The Datatypecompatibility property should not affect date and datetime2 - by Erland Sommarskog

Status : 

  Won't Fix<br /><br />
		Due to several factors the product team decided to focus its efforts on other items.<br /><br />
		A more detailed explanation for the resolution of this particular item may have been provided in the comments section.

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ID 316457 Comments
Status Closed Workarounds
Type Suggestion Repros 0
Opened 12/9/2007 7:49:16 AM
Access Restriction Public


If you try to use the new date/time data types in SQL 2008 with ADO and SQLNCLI10
you find that the only way to use time and datetimeoffset is to use the 
connection property DatatatypeCompatibility=80. This is not surprising, as
these types are represented with type indicators unknown to ADO.

On the other hand, if you use date and datetime2 you find that these work 
alright with ADO. Neither this is surprising, since this SQL Server types
are represented with standard OLE DB types. There is one small exception:
dates in the first century does not work. On input the dates are misinterepreted,
on output they cause a "multi-step operation generated errors". (I should 
emphasize here that I assume that the application work with the dates as 
strings, as this is how you typically works with dates in a GUI application.)

Very few applications use dates from the first century. But there are
plenty of applications out there that today use datetime for data that is date-only.
Many of applications will remain that way, even if they are migrated to SQL 2008.
But there will also be cases where you want to change these datetime column
to date. For instance, for the application I work with, this is an interesting option.

For this to work, though, the application must survive. If date was the only new
data type, we would only have to change the connection strings to use the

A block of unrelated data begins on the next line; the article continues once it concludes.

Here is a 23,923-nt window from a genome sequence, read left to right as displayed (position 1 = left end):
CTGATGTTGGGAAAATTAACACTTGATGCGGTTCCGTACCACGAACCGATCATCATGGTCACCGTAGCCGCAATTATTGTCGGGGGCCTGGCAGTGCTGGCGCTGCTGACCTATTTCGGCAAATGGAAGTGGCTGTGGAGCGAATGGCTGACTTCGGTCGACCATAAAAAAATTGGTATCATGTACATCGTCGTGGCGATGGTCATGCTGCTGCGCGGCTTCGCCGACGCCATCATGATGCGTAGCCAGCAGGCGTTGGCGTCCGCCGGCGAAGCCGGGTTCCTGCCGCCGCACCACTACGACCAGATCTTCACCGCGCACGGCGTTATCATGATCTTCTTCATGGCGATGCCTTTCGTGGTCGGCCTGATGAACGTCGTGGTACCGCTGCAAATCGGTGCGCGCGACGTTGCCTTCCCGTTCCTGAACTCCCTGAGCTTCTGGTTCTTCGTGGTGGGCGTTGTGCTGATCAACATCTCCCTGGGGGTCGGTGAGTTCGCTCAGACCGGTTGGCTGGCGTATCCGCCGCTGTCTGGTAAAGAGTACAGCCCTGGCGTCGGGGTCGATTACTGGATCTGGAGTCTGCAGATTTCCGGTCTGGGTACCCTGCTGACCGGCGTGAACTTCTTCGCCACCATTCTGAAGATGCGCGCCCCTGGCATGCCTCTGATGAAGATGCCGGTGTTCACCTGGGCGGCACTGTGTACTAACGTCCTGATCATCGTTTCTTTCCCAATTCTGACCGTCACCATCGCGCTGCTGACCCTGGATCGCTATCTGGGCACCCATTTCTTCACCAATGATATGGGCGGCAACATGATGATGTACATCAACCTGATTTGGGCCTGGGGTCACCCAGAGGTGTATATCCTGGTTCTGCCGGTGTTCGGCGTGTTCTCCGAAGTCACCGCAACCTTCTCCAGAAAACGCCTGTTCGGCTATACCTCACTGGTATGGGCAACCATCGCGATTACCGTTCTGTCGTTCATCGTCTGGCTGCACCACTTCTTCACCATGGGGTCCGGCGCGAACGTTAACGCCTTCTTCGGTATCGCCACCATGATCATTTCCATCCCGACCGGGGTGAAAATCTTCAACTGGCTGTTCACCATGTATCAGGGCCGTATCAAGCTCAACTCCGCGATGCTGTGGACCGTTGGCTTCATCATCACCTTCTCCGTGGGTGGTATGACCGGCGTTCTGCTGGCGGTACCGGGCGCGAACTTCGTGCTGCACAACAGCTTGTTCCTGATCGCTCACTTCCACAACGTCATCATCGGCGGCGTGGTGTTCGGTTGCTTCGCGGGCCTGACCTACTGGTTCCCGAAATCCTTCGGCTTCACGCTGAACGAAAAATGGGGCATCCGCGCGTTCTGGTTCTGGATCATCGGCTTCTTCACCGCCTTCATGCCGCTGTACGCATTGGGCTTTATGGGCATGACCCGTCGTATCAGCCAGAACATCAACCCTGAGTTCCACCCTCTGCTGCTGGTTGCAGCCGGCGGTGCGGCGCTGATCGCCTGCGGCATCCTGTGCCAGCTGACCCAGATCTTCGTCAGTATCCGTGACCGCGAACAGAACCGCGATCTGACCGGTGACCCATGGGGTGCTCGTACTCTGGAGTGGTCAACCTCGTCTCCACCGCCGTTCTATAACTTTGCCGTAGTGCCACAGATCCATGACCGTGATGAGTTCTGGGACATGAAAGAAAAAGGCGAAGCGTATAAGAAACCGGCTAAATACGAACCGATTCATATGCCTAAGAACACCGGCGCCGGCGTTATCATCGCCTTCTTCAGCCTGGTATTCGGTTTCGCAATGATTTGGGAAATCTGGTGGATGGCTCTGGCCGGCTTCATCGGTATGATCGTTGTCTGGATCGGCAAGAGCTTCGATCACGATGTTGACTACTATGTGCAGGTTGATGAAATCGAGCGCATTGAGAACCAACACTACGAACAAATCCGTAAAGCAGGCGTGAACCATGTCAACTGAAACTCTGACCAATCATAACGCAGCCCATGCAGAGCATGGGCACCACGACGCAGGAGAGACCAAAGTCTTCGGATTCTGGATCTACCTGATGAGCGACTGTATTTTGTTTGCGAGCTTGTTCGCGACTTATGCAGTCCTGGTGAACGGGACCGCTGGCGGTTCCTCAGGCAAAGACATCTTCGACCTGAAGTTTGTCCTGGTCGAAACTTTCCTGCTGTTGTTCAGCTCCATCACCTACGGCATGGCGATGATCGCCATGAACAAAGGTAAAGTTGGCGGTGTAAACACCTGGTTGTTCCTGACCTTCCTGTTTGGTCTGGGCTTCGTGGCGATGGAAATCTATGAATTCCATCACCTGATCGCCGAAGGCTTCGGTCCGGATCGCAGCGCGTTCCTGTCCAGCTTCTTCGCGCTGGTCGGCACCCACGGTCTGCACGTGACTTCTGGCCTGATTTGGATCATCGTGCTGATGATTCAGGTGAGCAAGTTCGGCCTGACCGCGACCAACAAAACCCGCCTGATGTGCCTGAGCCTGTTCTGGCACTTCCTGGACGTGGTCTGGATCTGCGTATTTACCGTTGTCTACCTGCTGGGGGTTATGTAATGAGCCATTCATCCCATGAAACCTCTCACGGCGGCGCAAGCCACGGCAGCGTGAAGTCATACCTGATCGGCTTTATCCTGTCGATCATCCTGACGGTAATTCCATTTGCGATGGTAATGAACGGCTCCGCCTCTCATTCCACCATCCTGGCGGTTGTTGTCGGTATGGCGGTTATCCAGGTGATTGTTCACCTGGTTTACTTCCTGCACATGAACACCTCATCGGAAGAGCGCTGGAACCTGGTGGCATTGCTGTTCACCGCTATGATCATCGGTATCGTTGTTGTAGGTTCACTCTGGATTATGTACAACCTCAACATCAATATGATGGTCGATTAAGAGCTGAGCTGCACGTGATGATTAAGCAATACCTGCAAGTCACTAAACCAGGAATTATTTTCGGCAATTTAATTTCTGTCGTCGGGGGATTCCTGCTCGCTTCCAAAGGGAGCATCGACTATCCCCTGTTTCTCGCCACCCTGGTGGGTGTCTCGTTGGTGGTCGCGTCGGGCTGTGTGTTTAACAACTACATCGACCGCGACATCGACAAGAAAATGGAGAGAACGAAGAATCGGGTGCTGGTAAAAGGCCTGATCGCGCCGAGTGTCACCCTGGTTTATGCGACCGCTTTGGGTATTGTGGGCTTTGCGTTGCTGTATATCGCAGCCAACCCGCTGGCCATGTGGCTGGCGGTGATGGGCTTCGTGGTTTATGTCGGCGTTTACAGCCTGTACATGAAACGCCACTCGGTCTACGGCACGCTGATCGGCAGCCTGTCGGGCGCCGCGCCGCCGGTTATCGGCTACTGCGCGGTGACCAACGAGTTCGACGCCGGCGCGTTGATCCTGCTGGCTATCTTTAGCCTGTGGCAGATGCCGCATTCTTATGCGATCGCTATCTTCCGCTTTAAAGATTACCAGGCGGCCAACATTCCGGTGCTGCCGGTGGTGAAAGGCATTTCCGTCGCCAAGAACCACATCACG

SQLNCLI10 provider. But if there is just a single corner of the application where some
data type appears, for instance the xml data type, we would need to use

Since date values now are returned as and received as nvarchar, this leads to a
localisation problem. A date like 1917-12-06 is returned like that, no matter the
setting. Our Finnish customers insists on seeing this as 6.12.1917. And if they
enter it, they would be very upset to find that it has been interpreted as 1917-06-12
which is what happens if SQL Server has us_english as the language.

While the application could take up the task to format and interpret the dates
correctly, this is not a viable option. We are after all talking about legacy code.
Thus, taking the step to use date would be a very fragile option, in case something
else would require us to use DatatypeCompatibility=80.
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Posted by Microsoft on 12/10/2007 at 1:42 PM
Thank you for your feedback.
The design of DataTypeCompatibility is intended to provide strict compatibility with SQL Server 2000 data types and adding additional settings or exempting some types would be difficult since it is partially implemented by SQL Server rather than the client and has a dependency on the TDS specification for older clients - which cannot be changed.
The year range of the new types was influenced by the SQL Standard and other products. Basing the year range on 100 rather than 1 would cause compatibility issues with other software. For example, some legacy applications use the date 1-1-1 as an alternative to NULL.
Legacy applications should work without problems with SQL Server 2008 providing there are no schema changes, and could made to work with the schema change you suggest with modest code change. It is not feasible to change SQL Native Client to enable the application to work without code change when the schema is changed.